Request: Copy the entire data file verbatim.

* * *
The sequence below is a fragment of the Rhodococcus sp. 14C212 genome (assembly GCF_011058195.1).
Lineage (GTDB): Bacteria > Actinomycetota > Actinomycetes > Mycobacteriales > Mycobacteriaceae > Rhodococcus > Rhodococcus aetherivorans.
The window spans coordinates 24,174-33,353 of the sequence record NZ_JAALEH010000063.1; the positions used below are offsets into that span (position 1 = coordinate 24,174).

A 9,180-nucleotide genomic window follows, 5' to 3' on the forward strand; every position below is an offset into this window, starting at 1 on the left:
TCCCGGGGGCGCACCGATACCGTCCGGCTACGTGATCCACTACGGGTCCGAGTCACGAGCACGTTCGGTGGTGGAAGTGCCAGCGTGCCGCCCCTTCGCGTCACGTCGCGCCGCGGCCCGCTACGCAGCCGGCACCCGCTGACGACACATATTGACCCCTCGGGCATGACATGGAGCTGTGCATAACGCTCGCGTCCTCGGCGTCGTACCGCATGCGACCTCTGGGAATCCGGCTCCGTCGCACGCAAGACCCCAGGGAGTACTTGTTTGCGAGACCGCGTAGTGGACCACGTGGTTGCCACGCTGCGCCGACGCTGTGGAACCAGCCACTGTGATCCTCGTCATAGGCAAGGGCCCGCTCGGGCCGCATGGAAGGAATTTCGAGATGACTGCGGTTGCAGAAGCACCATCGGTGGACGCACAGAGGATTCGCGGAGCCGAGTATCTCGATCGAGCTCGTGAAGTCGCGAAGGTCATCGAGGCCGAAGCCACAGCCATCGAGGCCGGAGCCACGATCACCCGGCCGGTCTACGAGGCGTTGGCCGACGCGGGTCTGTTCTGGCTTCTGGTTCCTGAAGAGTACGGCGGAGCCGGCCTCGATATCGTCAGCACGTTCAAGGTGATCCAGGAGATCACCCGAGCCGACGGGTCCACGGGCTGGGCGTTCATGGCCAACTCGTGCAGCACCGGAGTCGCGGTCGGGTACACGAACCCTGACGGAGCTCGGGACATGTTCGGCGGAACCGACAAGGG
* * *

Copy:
The sequence below is a fragment of the Rhodococcus sp. 14C212 genome (assembly GCF_011058195.1).
Lineage (GTDB): Bacteria > Actinomycetota > Actinomycetes > Mycobacteriales > Mycobacteriaceae > Rhodococcus > Rhodococcus aetherivorans.
The window spans coordinates 24,174-33,353 of the sequence record NZ_JAALEH010000063.1; the positions used below are offsets into that span (position 1 = coordinate 24,174).

A 9,180-nucleotide genomic window follows, 5' to 3' on the forward strand; every position below is an offset into this window, starting at 1 on the left:
TCCCGGGGGCGCACCGATACCGTCCGGCTACGTGATCCACTACGGGTCCGAGTCACGAGCACGTTCGGTGGTGGAAGTGCCAGCGTGCCGCCCCTTCGCGTCACGTCGCGCCGCGGCCCGCTACGCAGCCGGCACCCGCTGACGACACATATTGACCCCTCGGGCATGACATGGAGCTGTGCATAACGCTCGCGTCCTCGGCGTCGTACCGCATGCGACCTCTGGGAATCCGGCTCCGTCGCACGCAAGACCCCAGGGAGTACTTGTTTGCGAGACCGCGTAGTGGACCACGTGGTTGCCACGCTGCGCCGACGCTGTGGAACCAGCCACTGTGATCCTCGTCATAGGCAAGGGCCCGCTCGGGCCGCATGGAAGGAATTTCGAGATGACTGCGGTTGCAGAAGCACCATCGGTGGACGCACAGAGGATTCGCGGAGCCGAGTATCTCGATCGAGCTCGTGAAGTCGCGAAGGTCATCGAGGCCGAAGCCACAGCCATCGAGGCCGGAGCCACGATCACCCGGCCGGTCTACGAGGCGTTGGCCGACGCGGGTCTGTTCTGGCTTCTGGTTCCTGAAGAGTACGGCGGAGCCGGCCTCGATATCGTCAGCACGTTCAAGGTGATCCAGGAGATCACCCGAGCCGACGGGTCCACGGGCTGGGCGTTCATGGCCAACTCGTGCAGCACCGGAGTCGCGGTCGGGTACACGAACCCTGACGGAGCTCGGGACATGTTCGGCGGAACCGACAAGGG